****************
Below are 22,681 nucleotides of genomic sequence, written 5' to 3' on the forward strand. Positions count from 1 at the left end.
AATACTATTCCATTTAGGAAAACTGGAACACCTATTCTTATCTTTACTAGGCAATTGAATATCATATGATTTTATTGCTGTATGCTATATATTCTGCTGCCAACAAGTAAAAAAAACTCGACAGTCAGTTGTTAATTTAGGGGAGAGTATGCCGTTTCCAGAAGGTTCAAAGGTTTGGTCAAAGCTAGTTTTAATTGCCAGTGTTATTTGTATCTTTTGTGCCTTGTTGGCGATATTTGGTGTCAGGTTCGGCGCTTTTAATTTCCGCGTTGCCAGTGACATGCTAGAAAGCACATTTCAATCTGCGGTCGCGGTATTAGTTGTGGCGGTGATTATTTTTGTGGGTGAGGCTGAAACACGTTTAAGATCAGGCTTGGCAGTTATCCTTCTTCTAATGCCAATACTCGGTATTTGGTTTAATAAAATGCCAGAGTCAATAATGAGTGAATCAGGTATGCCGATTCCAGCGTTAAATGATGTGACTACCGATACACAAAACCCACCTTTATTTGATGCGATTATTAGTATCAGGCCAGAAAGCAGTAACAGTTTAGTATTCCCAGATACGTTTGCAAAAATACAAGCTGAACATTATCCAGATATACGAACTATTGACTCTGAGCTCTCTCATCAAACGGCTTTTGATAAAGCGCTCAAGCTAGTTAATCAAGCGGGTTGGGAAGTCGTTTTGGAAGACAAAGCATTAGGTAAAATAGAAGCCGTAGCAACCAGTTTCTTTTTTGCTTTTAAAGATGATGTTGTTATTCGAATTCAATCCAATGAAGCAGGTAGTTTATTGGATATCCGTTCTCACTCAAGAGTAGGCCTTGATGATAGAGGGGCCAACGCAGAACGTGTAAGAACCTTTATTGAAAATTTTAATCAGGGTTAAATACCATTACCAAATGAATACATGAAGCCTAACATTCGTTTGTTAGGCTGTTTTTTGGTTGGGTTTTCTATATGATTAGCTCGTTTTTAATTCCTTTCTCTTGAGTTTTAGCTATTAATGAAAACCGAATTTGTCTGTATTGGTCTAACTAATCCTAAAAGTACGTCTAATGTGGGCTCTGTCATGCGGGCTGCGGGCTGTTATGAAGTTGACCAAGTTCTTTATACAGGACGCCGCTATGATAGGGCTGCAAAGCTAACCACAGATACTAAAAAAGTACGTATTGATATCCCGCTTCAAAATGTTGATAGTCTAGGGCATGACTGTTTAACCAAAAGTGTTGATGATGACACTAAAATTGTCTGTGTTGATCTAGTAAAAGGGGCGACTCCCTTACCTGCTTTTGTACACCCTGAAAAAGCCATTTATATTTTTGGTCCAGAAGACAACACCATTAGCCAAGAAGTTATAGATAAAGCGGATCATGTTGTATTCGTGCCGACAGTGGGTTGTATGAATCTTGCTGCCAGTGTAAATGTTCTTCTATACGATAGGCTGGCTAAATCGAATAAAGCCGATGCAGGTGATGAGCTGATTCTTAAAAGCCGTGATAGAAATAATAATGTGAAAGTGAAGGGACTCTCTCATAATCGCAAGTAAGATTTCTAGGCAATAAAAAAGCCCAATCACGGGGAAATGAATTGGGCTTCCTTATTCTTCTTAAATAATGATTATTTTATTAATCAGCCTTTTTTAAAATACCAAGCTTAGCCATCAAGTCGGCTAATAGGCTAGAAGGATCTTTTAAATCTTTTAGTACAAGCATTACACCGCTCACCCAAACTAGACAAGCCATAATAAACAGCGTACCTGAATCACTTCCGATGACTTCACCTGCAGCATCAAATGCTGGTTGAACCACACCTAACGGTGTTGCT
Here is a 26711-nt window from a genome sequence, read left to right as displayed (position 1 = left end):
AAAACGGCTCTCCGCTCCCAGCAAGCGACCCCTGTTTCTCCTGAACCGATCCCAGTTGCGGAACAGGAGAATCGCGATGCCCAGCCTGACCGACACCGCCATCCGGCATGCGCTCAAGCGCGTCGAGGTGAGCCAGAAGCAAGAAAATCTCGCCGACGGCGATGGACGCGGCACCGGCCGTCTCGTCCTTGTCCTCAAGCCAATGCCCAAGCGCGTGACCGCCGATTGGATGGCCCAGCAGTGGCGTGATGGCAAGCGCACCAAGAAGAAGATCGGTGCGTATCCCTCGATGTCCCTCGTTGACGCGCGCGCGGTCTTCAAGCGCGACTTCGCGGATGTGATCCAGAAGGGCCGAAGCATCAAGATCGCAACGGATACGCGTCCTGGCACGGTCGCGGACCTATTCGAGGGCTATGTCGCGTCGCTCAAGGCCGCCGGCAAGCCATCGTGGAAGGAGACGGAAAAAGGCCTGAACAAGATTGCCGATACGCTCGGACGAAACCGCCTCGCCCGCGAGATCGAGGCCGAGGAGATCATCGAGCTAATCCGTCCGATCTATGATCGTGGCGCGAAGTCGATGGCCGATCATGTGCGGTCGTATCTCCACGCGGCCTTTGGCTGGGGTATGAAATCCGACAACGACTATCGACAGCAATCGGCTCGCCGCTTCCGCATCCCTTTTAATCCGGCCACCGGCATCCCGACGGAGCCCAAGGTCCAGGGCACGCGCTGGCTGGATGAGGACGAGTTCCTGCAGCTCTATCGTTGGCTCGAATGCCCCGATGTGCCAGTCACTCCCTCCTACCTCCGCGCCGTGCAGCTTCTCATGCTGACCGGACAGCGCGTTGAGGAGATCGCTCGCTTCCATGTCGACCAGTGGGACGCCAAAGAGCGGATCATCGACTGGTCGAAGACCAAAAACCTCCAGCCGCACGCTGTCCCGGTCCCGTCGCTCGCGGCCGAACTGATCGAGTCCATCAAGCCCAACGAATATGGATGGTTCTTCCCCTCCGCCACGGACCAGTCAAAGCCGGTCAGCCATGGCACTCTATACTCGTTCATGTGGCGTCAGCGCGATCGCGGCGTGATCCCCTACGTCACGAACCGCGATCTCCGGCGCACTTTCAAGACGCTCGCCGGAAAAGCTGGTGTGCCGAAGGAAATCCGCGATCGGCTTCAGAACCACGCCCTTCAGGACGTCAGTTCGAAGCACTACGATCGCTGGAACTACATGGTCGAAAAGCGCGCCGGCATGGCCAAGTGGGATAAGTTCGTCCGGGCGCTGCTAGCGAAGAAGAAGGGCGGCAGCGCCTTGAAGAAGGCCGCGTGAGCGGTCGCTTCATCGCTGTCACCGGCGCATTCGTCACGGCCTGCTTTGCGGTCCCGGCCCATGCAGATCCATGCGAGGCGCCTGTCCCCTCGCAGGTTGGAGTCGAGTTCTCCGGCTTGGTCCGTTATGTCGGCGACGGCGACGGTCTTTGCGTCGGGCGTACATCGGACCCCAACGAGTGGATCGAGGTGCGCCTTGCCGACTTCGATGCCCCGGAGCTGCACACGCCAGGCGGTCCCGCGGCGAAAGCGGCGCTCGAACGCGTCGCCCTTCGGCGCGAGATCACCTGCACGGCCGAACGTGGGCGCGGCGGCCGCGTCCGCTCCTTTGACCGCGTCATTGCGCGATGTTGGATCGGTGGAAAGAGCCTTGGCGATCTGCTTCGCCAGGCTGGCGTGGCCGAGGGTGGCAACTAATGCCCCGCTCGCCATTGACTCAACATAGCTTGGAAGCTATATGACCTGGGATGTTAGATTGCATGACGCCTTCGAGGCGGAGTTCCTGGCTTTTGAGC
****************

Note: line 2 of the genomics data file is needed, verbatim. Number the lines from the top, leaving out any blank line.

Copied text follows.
AATACTATTCCATTTAGGAAAACTGGAACACCTATTCTTATCTTTACTAGGCAATTGAATATCATATGATTTTATTGCTGTATGCTATATATTCTGCTGCCAACAAGTAAAAAAAACTCGACAGTCAGTTGTTAATTTAGGGGAGAGTATGCCGTTTCCAGAAGGTTCAAAGGTTTGGTCAAAGCTAGTTTTAATTGCCAGTGTTATTTGTATCTTTTGTGCCTTGTTGGCGATATTTGGTGTCAGGTTCGGCGCTTTTAATTTCCGCGTTGCCAGTGACATGCTAGAAAGCACATTTCAATCTGCGGTCGCGGTATTAGTTGTGGCGGTGATTATTTTTGTGGGTGAGGCTGAAACACGTTTAAGATCAGGCTTGGCAGTTATCCTTCTTCTAATGCCAATACTCGGTATTTGGTTTAATAAAATGCCAGAGTCAATAATGAGTGAATCAGGTATGCCGATTCCAGCGTTAAATGATGTGACTACCGATACACAAAACCCACCTTTATTTGATGCGATTATTAGTATCAGGCCAGAAAGCAGTAACAGTTTAGTATTCCCAGATACGTTTGCAAAAATACAAGCTGAACATTATCCAGATATACGAACTATTGACTCTGAGCTCTCTCATCAAACGGCTTTTGATAAAGCGCTCAAGCTAGTTAATCAAGCGGGTTGGGAAGTCGTTTTGGAAGACAAAGCATTAGGTAAAATAGAAGCCGTAGCAACCAGTTTCTTTTTTGCTTTTAAAGATGATGTTGTTATTCGAATTCAATCCAATGAAGCAGGTAGTTTATTGGATATCCGTTCTCACTCAAGAGTAGGCCTTGATGATAGAGGGGCCAACGCAGAACGTGTAAGAACCTTTATTGAAAATTTTAATCAGGGTTAAATACCATTACCAAATGAATACATGAAGCCTAACATTCGTTTGTTAGGCTGTTTTTTGGTTGGGTTTTCTATATGATTAGCTCGTTTTTAATTCCTTTCTCTTGAGTTTTAGCTATTAATGAAAACCGAATTTGTCTGTATTGGTCTAACTAATCCTAAAAGTACGTCTAATGTGGGCTCTGTCATGCGGGCTGCGGGCTGTTATGAAGTTGACCAAGTTCTTTATACAGGACGCCGCTATGATAGGGCTGCAAAGCTAACCACAGATACTAAAAAAGTACGTATTGATATCCCGCTTCAAAATGTTGATAGTCTAGGGCATGACTGTTTAACCAAAAGTGTTGATGATGACACTAAAATTGTCTGTGTTGATCTAGTAAAAGGGGCGACTCCCTTACCTGCTTTTGTACACCCTGAAAAAGCCATTTATATTTTTGGTCCAGAAGACAACACCATTAGCCAAGAAGTTATAGATAAAGCGGATCATGTTGTATTCGTGCCGACAGTGGGTTGTATGAATCTTGCTGCCAGTGTAAATGTTCTTCTATACGATAGGCTGGCTAAATCGAATAAAGCCGATGCAGGTGATGAGCTGATTCTTAAAAGCCGTGATAGAAATAATAATGTGAAAGTGAAGGGACTCTCTCATAATCGCAAGTAAGATTTCTAGGCAATAAAAAAGCCCAATCACGGGGAAATGAATTGGGCTTCCTTATTCTTCTTAAATAATGATTATTTTATTAATCAGCCTTTTTTAAAATACCAAGCTTAGCCATCAAGTCGGCTAATAGGCTAGAAGGATCTTTTAAATCTTTTAGTACAAGCATTACACCGCTCACCCAAACTAGACAAGCCATAATAAACAGCGTACCTGAATCACTTCCGATGACTTCACCTGCAGCATCAAATGCTGGTTGAACCACACCTAACGGTGTTGCT